O, how this mother swells up toward my heart! Hysterica passio, down, thou climbing sorrow! Thy element’s below. King Lear, distraught after Kent tells him Regan and Cornwall put him in the stocks, becomes full of grief. He tries to control his grief (and imminent madness). Again, the tragedy of King Lear’s madness is heightened by his own awareness of it.
Thy sister’s naught…she hath tied sharp-toothed unkindness, like a vulture, here. I can scarce speak to thee. When KL finally sees Regan at Gloucester’s castle, he explains to her that Goneril has been treating him rudely (with some animal imagery) and that he can hardly speak. But when he says this, though, Regan chooses to side with Goneril, replying that Goneril has good reason to get rid of his knights and that he is old and senile.
I cannot think my sister in the least would fail her obligation. She have restrained the riots of your followers, ’tis on such ground and to such wholesome end as clears her from all blame. When KL finally sees Regan at Gloucester’s castle, he explains to her that Goneril has been treating him rudely and that he can hardly speak. But when he says this, though, Regan chooses to side with Goneril, replying that Goneril has good reason to get rid of his knights and that he is old and senile.
Therefore, I pray you that to our sister you do make return. Say you have wronged her. When KL finally sees Regan at Gloucester’s castle, he explains to her that Goneril has been treating him rudely and that he can hardly speak. But when he says this, though, Regan chooses to side with Goneril, replying that Goneril has good reason to get rid of his knights and that he is old and senile. He tells him to return to Goneril and apologize.
Dear daughter, I confess that I am old. Age is unnecessary. On my knees I beg that you’ll voucesafe me raiment, bed, and food. When KL finally sees Regan at Gloucester’s castle, he explains to her that Goneril has been treating him rudely (with some animal imagery) and that he can hardly speak. But when he says this, though, Regan chooses to side with Goneril, replying that Goneril has good reason to get rid of his knights and that he is old and senile. He tells him to return to Goneril and apologize. KL sarcastically (and desperately) kneels in front of Regan and says an apology, only for Regan to ignore it and send him back go Goneril’s.
Good sir, no more. These are unsightly tricks. Return you to my sister. When KL finally sees Regan at Gloucester’s castle, he explains to her that Goneril has been treating him rudely (with some animal imagery) and that he can hardly speak. But when he says this, though, Regan chooses to side with Goneril, replying that Goneril has good reason to get rid of his knights and that he is old and senile. He tells him to return to Goneril and apologize. KL sarcastically (and desperately) kneels in front of Regan and says an apology, only for Regan to ignore it and send him back go Goneril’s.
She hath abated me of half my train, looked black up on me, struck me with her tongue most serpentlike upon the very heart. All the stored vengeances of heaven fall on her ingrateful top! Strike her young bones, you taking airs, with lameness! After Regan tells KL to go back to Goneril’s and apologize, KL refuses, asserting his position againster her (Goneril) and calling her “serpentlike” (re: Animal imagery).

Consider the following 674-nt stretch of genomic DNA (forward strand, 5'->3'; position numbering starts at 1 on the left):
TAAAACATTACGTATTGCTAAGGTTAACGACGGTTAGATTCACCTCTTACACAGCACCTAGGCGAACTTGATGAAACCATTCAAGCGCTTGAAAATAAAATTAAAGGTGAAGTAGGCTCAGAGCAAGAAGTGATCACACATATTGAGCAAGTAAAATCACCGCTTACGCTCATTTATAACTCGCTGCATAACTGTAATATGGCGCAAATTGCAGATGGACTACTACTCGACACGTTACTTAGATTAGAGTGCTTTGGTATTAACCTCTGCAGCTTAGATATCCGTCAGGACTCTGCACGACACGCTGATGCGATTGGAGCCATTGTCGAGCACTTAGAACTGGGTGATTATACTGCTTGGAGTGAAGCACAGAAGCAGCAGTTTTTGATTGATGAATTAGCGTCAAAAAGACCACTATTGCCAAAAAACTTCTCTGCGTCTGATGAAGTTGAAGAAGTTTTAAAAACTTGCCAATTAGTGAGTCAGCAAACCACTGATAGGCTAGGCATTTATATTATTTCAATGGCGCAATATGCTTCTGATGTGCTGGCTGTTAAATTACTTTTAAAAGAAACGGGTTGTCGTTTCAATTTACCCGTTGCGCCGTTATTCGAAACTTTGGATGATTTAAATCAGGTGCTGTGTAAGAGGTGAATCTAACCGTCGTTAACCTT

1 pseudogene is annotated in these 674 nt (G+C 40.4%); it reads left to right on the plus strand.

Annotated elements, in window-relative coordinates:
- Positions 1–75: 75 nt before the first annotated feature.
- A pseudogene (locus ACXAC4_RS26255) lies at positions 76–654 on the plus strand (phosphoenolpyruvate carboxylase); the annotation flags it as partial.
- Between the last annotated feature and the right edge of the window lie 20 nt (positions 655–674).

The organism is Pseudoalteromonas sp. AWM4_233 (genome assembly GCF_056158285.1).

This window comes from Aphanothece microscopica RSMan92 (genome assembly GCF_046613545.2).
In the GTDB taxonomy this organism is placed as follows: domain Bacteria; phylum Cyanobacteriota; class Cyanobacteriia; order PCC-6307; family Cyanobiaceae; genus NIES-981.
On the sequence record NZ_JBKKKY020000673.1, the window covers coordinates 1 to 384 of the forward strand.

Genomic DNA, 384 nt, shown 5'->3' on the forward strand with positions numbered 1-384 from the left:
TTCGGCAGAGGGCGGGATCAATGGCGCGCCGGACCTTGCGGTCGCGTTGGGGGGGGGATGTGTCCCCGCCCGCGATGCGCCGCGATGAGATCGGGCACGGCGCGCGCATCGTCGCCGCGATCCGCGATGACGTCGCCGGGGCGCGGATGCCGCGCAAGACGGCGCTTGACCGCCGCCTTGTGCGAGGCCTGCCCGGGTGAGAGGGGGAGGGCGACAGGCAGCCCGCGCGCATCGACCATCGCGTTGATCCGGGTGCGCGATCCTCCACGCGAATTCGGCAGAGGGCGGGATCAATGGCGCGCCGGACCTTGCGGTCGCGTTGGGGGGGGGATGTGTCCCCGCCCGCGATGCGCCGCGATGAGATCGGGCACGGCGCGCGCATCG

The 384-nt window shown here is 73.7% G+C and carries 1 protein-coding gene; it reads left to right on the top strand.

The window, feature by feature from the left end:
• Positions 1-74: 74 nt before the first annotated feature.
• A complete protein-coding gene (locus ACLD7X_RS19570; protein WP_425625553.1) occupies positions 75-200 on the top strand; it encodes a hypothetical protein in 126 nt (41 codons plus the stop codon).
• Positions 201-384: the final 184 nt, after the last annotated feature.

Thou shalt never have my curse. Thy tender-hafted nature shall not give the o’er to harshness. Her eyes are fierce, but thine do comfort and not burn. ‘Tis not in thee to grudge my pleasures, to cut off my train, to bandy hasty words, to scant my sizes, and in conclusion to oppose the bold against my coming in. Thou better know’st the offices of nature, bond of childhood, effects of courtesy, dues of gratitude. Thy half o’ th’ kingdom hast thou not forgot, wherein I thee endowed. After Regan tells KL to go back go Goneril’s to apologize and KL refuses and calls Goneril “serpentlike”, KL says he will never curse Regan because she would never be harsh like Goneril. She would never lock him out of her house and insult him thoughtlessly. These lines highlight King Lear’s blindness toward Regan’s true nature, as he believes she is a faithful daughter when, in fact, she participated in locking Kent in the stocks and has sided with Goneril.
O heavens, if you do love old men, if your sweet sway allow obedience, if you yourselves are old, make it your cause. Send down and take my part. When Goneril enters (with KL, Regan and Cornwall already onstage), King Lear prays to the heavens to give him strength, as King Lear now hates Goneril for being disobedient.
No! Rather I abjure all roofs, and choose to wage against the enmity o’ th’ air, to be a comrade with the wolf and owl, necessity’s sharp pinch. When Regan once again tries to get King Lear to go stay with Goneril, King Lear exclaims that he would rather be homeless and live with the wolves than to live with Goneril.
I prithee, daughter, do not make me mad. After King Lear refuses to return to Goneril’s, saying he’d rather be homeless, and after Goneril agrees, King Lear begs her to not make him mad (meaning both angry and crazy).
I can stay with Regan, I and my hundred knights. After refusing to go back go Goneril’s, KL tells Goneril that he can just stay with Regan while also keeping his one hundred knights. Unfortunately, Regan will object to this, and say he will only need 25 knights.